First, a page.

Chapter 8: Spring in Prince Edward Island

“April Showers Bring May Flowers.”

Beautiful beyond description.                                            Photo: E.D.Stanley

Witnesses to this scene in a field of Queen Anne’s lace will be tempted to overlook the wildflowers, overshadowed by this youthful beauty!

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The calendar tells us it is spring. But anyone in PEI has only to look out the window to refute this fact. Mounds of snow still linger, residuals of numerous snowstorms throughout what some say was one of the longest winters they can remember. With the official spring here I would be remiss if I didn’t blog about spring in PEI of the not so distant past. After moving here, spring was one season I had forgotten about. So over time I made notes about this wonderful season. A season of awakening and new beginnings.

A Typical Spring in PEI

The last remnants of winter snow and ice has melted away. Winter boots and skis are stored away once again, and finally, spring arrives on P.E.I. After ice and snow storms ravaged P.E.I. for four months, spring is joyfully welcomed. April’s heavy rains, and rare days of sunshine bring the first vestiges of green, and new life forms appear.

bald eagle Paul Arsenault photo

Bald Eagle                                                          Photo: Paul Arsenault Photography PEI

raccoon Paul A photo

Raccoons are plentiful in PEI.                       Photo: Paul Arsenault Photography PEI

The month of May arrives with small animals appearing in droves. Skunks and raccoons return, as if by magic, to steal young daffodil bulbs, or to hide in compost bins to await their next feast. Bald eagles hover overhead, ready to dive into the shallow waters to feed on fish now visible since the ice has left.

Young red fox cubs are often seen scampering across the fields hunting mice and moles that have come out of hibernation. Food is plentiful now. Mounted on windows throughout the countryside, hummingbird feeders stand replenished, awaiting their first visitors. Islanders love their wildlife! Finch birds that seemingly hibernated in some areas are back singing their spring songs on top of the feeders. They mimic our joy of seeing sunshine and some green grass.

fox 2 paul arsenault photo

A young fox cub ready for play.                  Photo: Paul Arsenault Photography PEI

squirrel

Squirrels and bluejays often compete for the same food.                         Photo: ELR

Canada Geese dot the cornfields and hay fields feasting in preparation for their young. Ganders stand at attention making their arrivals known with incessant honking. Squirrels and Blue jays fight over nuts and sunflower seeds heaped in feeders.

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A Blue heron swoops in for a landing on the shores of the Montague River where fish are plentiful. A welcome sight, they signal the official arrival of spring in P.E.I.

blue heron

A Blue Heron is almost invisible in these surroundings.                                         Photo; ELR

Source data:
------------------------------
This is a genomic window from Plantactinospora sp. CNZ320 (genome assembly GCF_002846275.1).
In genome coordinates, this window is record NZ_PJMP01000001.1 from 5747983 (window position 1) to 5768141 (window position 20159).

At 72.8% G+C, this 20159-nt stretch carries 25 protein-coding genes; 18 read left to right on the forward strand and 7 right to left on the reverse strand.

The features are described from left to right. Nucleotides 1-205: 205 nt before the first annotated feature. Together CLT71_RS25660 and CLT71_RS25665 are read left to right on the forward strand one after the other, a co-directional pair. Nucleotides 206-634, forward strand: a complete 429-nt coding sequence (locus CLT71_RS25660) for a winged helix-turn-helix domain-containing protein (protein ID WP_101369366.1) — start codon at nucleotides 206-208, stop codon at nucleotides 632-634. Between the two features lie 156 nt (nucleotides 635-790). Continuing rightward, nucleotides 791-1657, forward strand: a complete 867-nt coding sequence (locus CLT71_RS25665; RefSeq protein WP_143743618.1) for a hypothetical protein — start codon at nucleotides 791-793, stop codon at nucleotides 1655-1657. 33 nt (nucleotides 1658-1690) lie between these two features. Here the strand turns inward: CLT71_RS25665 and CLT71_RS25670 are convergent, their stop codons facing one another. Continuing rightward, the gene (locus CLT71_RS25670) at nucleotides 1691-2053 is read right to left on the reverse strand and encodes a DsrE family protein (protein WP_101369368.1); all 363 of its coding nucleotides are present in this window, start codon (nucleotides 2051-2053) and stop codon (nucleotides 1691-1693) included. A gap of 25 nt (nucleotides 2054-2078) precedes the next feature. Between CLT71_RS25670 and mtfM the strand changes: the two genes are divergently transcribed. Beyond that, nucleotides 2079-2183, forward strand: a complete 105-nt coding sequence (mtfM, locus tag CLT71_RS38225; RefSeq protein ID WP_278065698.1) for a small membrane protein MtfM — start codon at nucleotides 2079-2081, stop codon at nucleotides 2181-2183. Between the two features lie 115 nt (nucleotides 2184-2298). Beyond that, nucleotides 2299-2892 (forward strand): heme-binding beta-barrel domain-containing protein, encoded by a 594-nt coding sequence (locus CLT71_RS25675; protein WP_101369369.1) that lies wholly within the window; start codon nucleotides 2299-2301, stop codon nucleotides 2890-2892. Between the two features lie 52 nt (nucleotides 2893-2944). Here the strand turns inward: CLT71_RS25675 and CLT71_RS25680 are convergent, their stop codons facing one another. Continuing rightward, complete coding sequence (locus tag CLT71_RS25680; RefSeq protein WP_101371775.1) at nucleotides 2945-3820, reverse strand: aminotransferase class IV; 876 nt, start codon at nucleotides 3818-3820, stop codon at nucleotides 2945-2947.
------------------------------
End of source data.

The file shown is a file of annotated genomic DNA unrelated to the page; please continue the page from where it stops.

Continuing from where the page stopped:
Fiddleheads (young fern not yet unfurled); now abundant near damp and mossy low lying areas are a delicacy for those who relish the earthy flavor of this natural wild growing plant. Fiddleheads are rich with nutritional value and if I was to liken them to anything, I would say they taste like spring!

fiddleheads

Fiddleheads about to unfurl!

In the woodlands of Naufrage, near streams rich with damp soil, other delightful signs of spring are sprouting. You might mistake this wildflower with its large bright conspicuous leaves for buttercups, but a closer inspection of this five-petal flower reveals leaflets similar to a strawberry plant. The “Silverwood” wildflower is related, as they are both of the rose family. This plant provides seeds for small birds and mice and is named for this silvery underside of the leaves. The leaves were believed to relieve the pain of sore feet, if stuffed into the soles of your shoes.

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Silverwood flower commonly found near streams.                                             Photo: ELR

The spring brings the clothes out to the clothesline to capture that ‘fresh air’ aroma that cannot be mimicked no matter how hard they try. The earth is still very damp and the moist clay is ready for planting. We have very fertile soil here in PEI and of course the potato (which should almost be our provincial emblem) will be sprouting everywhere in the countless farmer’s fields from East Point to West Point.

rubber boots

Rubber boots – a ‘must have’ in the spring. Photo; ELR

The four seasons are very distinct here. One does not blend into the other as I often experienced in another province whereby one day we were wearing boots and the next day, open toed shoes. We wear clothing appropriate for all four seasons and it is prudent that a resident of PEI be the owner of a pair of rubber boots!

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Soon I will back on the shore, enjoying our spectacular sunsets, beach combing and well…just sitting.

just sit paul arsenault photo

“Just Sit”                                                                        Photo; Paul Arsenault Photography PEI

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